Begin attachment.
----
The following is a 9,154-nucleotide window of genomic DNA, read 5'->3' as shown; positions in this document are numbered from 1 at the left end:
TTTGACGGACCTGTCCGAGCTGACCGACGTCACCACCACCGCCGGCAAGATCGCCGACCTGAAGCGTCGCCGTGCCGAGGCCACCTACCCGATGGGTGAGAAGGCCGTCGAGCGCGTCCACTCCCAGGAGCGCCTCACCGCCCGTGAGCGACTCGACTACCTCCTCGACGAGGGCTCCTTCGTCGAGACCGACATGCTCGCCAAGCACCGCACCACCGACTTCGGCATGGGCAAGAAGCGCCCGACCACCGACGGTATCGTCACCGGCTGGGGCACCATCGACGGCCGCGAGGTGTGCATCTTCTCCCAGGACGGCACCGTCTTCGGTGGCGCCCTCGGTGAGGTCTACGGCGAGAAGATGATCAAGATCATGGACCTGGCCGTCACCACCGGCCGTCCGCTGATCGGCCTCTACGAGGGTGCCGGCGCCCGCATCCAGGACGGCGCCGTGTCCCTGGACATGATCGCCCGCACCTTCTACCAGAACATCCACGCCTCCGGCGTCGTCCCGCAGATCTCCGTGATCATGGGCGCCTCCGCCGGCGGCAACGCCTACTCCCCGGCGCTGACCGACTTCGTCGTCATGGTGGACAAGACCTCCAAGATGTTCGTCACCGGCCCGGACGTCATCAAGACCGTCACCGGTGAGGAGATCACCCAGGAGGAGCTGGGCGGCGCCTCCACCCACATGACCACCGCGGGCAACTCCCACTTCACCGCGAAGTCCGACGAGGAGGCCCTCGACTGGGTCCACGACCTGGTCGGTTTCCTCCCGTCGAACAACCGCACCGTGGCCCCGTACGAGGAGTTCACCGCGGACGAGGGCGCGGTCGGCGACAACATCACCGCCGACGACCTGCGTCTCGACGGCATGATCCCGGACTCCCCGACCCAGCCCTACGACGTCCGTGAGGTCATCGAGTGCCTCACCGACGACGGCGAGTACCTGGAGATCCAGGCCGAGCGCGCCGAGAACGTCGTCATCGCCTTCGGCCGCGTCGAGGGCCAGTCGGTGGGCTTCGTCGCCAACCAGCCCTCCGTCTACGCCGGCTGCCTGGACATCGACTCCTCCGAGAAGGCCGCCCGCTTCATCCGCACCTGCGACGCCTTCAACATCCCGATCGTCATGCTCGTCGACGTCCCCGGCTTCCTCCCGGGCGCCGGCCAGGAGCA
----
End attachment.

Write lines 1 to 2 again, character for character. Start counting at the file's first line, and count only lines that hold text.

The following is a 9,154-nucleotide window of genomic DNA, read 5'->3' as shown; positions in this document are numbered from 1 at the left end:
TTTGACGGACCTGTCCGAGCTGACCGACGTCACCACCACCGCCGGCAAGATCGCCGACCTGAAGCGTCGCCGTGCCGAGGCCACCTACCCGATGGGTGAGAAGGCCGTCGAGCGCGTCCACTCCCAGGAGCGCCTCACCGCCCGTGAGCGACTCGACTACCTCCTCGACGAGGGCTCCTTCGTCGAGACCGACATGCTCGCCAAGCACCGCACCACCGACTTCGGCATGGGCAAGAAGCGCCCGACCACCGACGGTATCGTCACCGGCTGGGGCACCATCGACGGCCGCGAGGTGTGCATCTTCTCCCAGGACGGCACCGTCTTCGGTGGCGCCCTCGGTGAGGTCTACGGCGAGAAGATGATCAAGATCATGGACCTGGCCGTCACCACCGGCCGTCCGCTGATCGGCCTCTACGAGGGTGCCGGCGCCCGCATCCAGGACGGCGCCGTGTCCCTGGACATGATCGCCCGCACCTTCTACCAGAACATCCACGCCTCCGGCGTCGTCCCGCAGATCTCCGTGATCATGGGCGCCTCCGCCGGCGGCAACGCCTACTCCCCGGCGCTGACCGACTTCGTCGTCATGGTGGACAAGACCTCCAAGATGTTCGTCACCGGCCCGGACGTCATCAAGACCGTCACCGGTGAGGAGATCACCCAGGAGGAGCTGGGCGGCGCCTCCACCCACATGACCACCGCGGGCAACTCCCACTTCACCGCGAAGTCCGACGAGGAGGCCCTCGACTGGGTCCACGACCTGGTCGGTTTCCTCCCGTCGAACAACCGCACCGTGGCCCCGTACGAGGAGTTCACCGCGGACGAGGGCGCGGTCGGCGACAACATCACCGCCGACGACCTGCGTCTCGACGGCATGATCCCGGACTCCCCGACCCAGCCCTACGACGTCCGTGAGGTCATCGAGTGCCTCACCGACGACGGCGAGTACCTGGAGATCCAGGCCGAGCGCGCCGAGAACGTCGTCATCGCCTTCGGCCGCGTCGAGGGCCAGTCGGTGGGCTTCGTCGCCAACCAGCCCTCCGTCTACGCCGGCTGCCTGGACATCGACTCCTCCGAGAAGGCCGCCCGCTTCATCCGCACCTGCGACGCCTTCAACATCCCGATCGTCATGCTCGTCGACGTCCCCGGCTTCCTCCCGGGCGCCGGCCAGGAGCA